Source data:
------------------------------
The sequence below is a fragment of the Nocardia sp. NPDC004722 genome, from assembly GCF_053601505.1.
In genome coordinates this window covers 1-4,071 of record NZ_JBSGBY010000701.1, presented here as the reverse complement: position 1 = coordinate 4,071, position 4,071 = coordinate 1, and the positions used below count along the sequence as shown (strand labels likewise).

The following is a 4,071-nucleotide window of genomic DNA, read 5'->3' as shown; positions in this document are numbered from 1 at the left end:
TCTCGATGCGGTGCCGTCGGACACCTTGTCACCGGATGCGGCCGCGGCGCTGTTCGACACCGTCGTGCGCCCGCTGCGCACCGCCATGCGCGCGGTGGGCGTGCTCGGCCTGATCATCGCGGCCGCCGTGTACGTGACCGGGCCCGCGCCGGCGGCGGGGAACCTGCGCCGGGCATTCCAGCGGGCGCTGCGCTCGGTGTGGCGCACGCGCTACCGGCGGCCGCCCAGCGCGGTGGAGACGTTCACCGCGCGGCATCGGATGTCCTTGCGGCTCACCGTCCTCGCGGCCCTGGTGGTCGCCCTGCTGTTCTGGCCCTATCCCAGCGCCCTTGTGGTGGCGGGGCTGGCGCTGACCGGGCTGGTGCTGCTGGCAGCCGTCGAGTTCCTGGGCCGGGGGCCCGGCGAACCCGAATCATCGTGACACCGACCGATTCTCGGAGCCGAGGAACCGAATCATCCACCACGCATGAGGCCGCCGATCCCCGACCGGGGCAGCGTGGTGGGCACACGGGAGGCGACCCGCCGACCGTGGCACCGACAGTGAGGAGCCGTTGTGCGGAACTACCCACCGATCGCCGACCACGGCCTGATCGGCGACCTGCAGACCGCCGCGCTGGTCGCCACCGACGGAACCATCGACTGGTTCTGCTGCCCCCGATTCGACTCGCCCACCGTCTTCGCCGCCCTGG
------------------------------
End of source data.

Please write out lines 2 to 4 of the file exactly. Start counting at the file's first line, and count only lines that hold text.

In genome coordinates this window covers 1-4,071 of record NZ_JBSGBY010000701.1, presented here as the reverse complement: position 1 = coordinate 4,071, position 4,071 = coordinate 1, and the positions used below count along the sequence as shown (strand labels likewise).

The following is a 4,071-nucleotide window of genomic DNA, read 5'->3' as shown; positions in this document are numbered from 1 at the left end:
TCTCGATGCGGTGCCGTCGGACACCTTGTCACCGGATGCGGCCGCGGCGCTGTTCGACACCGTCGTGCGCCCGCTGCGCACCGCCATGCGCGCGGTGGGCGTGCTCGGCCTGATCATCGCGGCCGCCGTGTACGTGACCGGGCCCGCGCCGGCGGCGGGGAACCTGCGCCGGGCATTCCAGCGGGCGCTGCGCTCGGTGTGGCGCACGCGCTACCGGCGGCCGCCCAGCGCGGTGGAGACGTTCACCGCGCGGCATCGGATGTCCTTGCGGCTCACCGTCCTCGCGGCCCTGGTGGTCGCCCTGCTGTTCTGGCCCTATCCCAGCGCCCTTGTGGTGGCGGGGCTGGCGCTGACCGGGCTGGTGCTGCTGGCAGCCGTCGAGTTCCTGGGCCGGGGGCCCGGCGAACCCGAATCATCGTGACACCGACCGATTCTCGGAGCCGAGGAACCGAATCATCCACCACGCATGAGGCCGCCGATCCCCGACCGGGGCAGCGTGGTGGGCACACGGGAGGCGACCCGCCGACCGTGGCACCGACAGTGAGGAGCCGTTGTGCGGAACTACCCACCGATCGCCGACCACGGCCTGATCGGCGACCTGCAGACCGCCGCGCTGGTCGCCACCGACGGAACCATCGACTGGTTCTGCTGCCCCCGATTCGACTCGCCCACCGTCTTCGCCGCCCTGG